The market continues to provide backgrounding operations incentive to add weight to feeder cattle which has resulted in producers holding them longer and thus delaying those animals’ placement into the feedlot. Many analysts are prognosticating that the price of feeder cattle will plummet this fall when many of those animals begin making their way to the feedlot. Some of this concern if not all of it has been priced into feeder cattle futures.

The August contract is trading near the $214 price mark and the subsequent contract months erode to just under $206 for the November contract. It does not stop there. All 2016 contract months that are currently being traded are under the $200 per hundredweight price point, but what does that mean? It means about $120 per head less of revenue come 2016 than the current market.

There is no reason to panic at this point, but it does provide reason for stocker and backgrounding operations to consider risk management strategies if a favorable pricing opportunity presents itself. Most stocker producers have not purchased many cattle at this point that will be marketed in 2016. However, those purchases will begin picking up come September when cow-calf producers begin setting wheels under freshly weaned calves.

Thus, managers of stocker and backgrounding operations are encouraged to begin watching the expectation of market prices next spring so that a favorable pricing opportunity can be secured if one becomes available. The last thing a producer wants to do is lose money, but the next to last thing is forgo revenue that could have been secured at an earlier date.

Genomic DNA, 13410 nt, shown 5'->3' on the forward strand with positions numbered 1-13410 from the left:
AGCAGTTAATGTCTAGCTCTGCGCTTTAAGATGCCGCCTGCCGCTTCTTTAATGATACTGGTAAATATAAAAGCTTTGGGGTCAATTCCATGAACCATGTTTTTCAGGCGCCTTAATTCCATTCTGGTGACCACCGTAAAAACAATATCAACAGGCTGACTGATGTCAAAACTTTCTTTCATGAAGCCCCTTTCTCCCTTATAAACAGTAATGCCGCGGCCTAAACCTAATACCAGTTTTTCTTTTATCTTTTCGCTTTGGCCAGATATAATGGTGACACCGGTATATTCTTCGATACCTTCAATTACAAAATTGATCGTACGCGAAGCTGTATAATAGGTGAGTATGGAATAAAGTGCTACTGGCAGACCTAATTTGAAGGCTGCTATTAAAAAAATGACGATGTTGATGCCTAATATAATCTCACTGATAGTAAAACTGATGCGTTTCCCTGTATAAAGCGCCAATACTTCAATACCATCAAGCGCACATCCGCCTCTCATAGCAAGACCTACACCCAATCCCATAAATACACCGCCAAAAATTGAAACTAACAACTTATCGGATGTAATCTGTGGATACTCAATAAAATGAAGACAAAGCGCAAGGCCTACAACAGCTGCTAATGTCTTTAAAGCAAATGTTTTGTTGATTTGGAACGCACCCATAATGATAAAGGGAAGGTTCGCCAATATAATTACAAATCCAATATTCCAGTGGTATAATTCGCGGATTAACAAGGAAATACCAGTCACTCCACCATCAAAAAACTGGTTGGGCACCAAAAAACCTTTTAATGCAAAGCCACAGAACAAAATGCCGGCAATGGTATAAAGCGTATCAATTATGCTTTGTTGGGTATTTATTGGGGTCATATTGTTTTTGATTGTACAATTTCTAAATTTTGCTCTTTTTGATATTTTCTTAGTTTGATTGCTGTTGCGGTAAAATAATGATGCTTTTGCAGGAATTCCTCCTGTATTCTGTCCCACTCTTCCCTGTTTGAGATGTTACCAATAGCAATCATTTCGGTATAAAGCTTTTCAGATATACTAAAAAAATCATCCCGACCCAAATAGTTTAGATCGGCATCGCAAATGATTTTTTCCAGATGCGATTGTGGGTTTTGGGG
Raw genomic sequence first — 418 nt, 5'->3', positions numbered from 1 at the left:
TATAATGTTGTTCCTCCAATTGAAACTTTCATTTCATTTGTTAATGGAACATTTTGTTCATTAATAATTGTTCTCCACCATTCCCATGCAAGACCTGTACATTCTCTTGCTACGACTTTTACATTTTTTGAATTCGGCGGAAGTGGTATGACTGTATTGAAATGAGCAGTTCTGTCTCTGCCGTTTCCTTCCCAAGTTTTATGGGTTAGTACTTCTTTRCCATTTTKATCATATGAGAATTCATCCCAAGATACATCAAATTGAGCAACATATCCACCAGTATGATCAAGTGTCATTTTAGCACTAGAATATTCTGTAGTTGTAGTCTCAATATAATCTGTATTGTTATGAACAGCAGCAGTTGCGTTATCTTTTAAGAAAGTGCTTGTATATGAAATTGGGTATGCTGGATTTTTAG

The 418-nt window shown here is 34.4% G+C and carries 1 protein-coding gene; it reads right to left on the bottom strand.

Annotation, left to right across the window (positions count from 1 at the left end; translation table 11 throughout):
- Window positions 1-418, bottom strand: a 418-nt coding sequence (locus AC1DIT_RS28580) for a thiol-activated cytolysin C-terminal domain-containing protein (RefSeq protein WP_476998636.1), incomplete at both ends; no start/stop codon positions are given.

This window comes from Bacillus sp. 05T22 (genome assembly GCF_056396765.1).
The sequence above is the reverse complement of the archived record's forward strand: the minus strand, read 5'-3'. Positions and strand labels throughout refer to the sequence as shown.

ASK ANDREW, TN THINK TANK: Whether you are buying hay or selling hay, a question arose this week concerning hay auctions. Martin asked if there were any hay auctions in Tennessee with price information. The main part of the question was with regards to pricing hay. The only hay auction I am familiar with is at the University of Tennessee Research and Education Center in Greeneville. However, price information from this auction may not mean much to producers across the entire state. Hay is a very regional commodity and it is expensive to transport. Thus, buyers and sellers of hay have their work cut out for them when trying to determine a price. Sellers need to know cost of production in order to determine an acceptable sale price. If the hay cannot be marketed for a price higher than the cost of production then hay production should probably cease for the operation. Similarly, hay buyers need to determine the maximum price they can afford to pay for hay. To make this determination, it is important to know the quality of the hay as well as the price of other feedstuffs that can be substituted to meet minimum nutritional requirements for the cattle. If anyone knows of hay auctions in the area then please pass that information along so it can be disseminated. 

Please send questions and comments to or send a letter to Andrew P. Griffith, University of Tennessee, 314B Morgan Hall, 2621 Morgan Circle, Knoxville, TN 37996.

FRIDAY’S FUTURES MARKET CLOSING PRICES: Friday’s closing prices were as follows: Live/fed cattle –August $148.80 -0.05; October $147.38 -0.48; December $149.23 -0.25; Feeder cattle - August $214.13 0.10; September $209.45 -0.88; October $207.40 -0.93; November $205.20 -1.00; September corn closed at $3.64 up $0.01 from Thursday.